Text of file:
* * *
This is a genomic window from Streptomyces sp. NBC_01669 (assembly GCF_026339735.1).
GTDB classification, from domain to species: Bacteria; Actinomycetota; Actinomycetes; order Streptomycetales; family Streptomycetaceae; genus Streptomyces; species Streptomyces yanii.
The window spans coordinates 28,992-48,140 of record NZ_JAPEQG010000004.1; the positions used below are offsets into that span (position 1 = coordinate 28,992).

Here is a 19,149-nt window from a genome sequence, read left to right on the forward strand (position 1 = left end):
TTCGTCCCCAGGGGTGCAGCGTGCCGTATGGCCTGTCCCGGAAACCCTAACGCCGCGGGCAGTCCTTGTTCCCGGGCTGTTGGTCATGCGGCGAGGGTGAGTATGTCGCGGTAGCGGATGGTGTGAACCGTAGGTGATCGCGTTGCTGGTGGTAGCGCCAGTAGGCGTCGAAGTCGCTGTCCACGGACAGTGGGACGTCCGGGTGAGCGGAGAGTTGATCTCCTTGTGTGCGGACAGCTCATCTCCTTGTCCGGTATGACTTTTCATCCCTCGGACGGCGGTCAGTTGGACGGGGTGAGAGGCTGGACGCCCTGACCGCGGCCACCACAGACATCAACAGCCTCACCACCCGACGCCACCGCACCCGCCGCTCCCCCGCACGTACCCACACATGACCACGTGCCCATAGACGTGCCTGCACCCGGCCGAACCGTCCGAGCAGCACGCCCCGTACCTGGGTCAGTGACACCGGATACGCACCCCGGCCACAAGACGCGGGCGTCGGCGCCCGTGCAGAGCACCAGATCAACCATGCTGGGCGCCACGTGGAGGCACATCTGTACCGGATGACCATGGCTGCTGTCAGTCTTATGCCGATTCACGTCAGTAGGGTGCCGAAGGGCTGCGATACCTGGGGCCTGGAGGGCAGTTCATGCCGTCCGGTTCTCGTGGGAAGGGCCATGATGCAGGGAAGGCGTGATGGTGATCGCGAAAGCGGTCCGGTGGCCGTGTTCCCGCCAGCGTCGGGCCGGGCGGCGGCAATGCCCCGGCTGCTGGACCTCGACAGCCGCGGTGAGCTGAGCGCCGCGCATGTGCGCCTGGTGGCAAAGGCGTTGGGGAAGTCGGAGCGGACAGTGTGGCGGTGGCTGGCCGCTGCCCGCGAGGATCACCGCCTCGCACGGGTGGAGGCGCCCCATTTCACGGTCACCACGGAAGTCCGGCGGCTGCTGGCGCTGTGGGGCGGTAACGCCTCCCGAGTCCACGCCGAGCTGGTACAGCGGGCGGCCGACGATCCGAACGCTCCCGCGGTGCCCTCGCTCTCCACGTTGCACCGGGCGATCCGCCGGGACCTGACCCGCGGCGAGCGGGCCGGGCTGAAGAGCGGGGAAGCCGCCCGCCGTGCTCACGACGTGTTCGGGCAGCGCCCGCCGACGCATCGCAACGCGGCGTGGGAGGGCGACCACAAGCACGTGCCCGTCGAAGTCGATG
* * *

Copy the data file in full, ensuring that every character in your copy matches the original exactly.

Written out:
This is a genomic window from Streptomyces sp. NBC_01669 (assembly GCF_026339735.1).
GTDB classification, from domain to species: Bacteria; Actinomycetota; Actinomycetes; order Streptomycetales; family Streptomycetaceae; genus Streptomyces; species Streptomyces yanii.
The window spans coordinates 28,992-48,140 of record NZ_JAPEQG010000004.1; the positions used below are offsets into that span (position 1 = coordinate 28,992).

Here is a 19,149-nt window from a genome sequence, read left to right on the forward strand (position 1 = left end):
TTCGTCCCCAGGGGTGCAGCGTGCCGTATGGCCTGTCCCGGAAACCCTAACGCCGCGGGCAGTCCTTGTTCCCGGGCTGTTGGTCATGCGGCGAGGGTGAGTATGTCGCGGTAGCGGATGGTGTGAACCGTAGGTGATCGCGTTGCTGGTGGTAGCGCCAGTAGGCGTCGAAGTCGCTGTCCACGGACAGTGGGACGTCCGGGTGAGCGGAGAGTTGATCTCCTTGTGTGCGGACAGCTCATCTCCTTGTCCGGTATGACTTTTCATCCCTCGGACGGCGGTCAGTTGGACGGGGTGAGAGGCTGGACGCCCTGACCGCGGCCACCACAGACATCAACAGCCTCACCACCCGACGCCACCGCACCCGCCGCTCCCCCGCACGTACCCACACATGACCACGTGCCCATAGACGTGCCTGCACCCGGCCGAACCGTCCGAGCAGCACGCCCCGTACCTGGGTCAGTGACACCGGATACGCACCCCGGCCACAAGACGCGGGCGTCGGCGCCCGTGCAGAGCACCAGATCAACCATGCTGGGCGCCACGTGGAGGCACATCTGTACCGGATGACCATGGCTGCTGTCAGTCTTATGCCGATTCACGTCAGTAGGGTGCCGAAGGGCTGCGATACCTGGGGCCTGGAGGGCAGTTCATGCCGTCCGGTTCTCGTGGGAAGGGCCATGATGCAGGGAAGGCGTGATGGTGATCGCGAAAGCGGTCCGGTGGCCGTGTTCCCGCCAGCGTCGGGCCGGGCGGCGGCAATGCCCCGGCTGCTGGACCTCGACAGCCGCGGTGAGCTGAGCGCCGCGCATGTGCGCCTGGTGGCAAAGGCGTTGGGGAAGTCGGAGCGGACAGTGTGGCGGTGGCTGGCCGCTGCCCGCGAGGATCACCGCCTCGCACGGGTGGAGGCGCCCCATTTCACGGTCACCACGGAAGTCCGGCGGCTGCTGGCGCTGTGGGGCGGTAACGCCTCCCGAGTCCACGCCGAGCTGGTACAGCGGGCGGCCGACGATCCGAACGCTCCCGCGGTGCCCTCGCTCTCCACGTTGCACCGGGCGATCCGCCGGGACCTGACCCGCGGCGAGCGGGCCGGGCTGAAGAGCGGGGAAGCCGCCCGCCGTGCTCACGACGTGTTCGGGCAGCGCCCGCCGACGCATCGCAACGCGGCGTGGGAGGGCGACCACAAGCACGTGCCCGTCGAAGTCGATG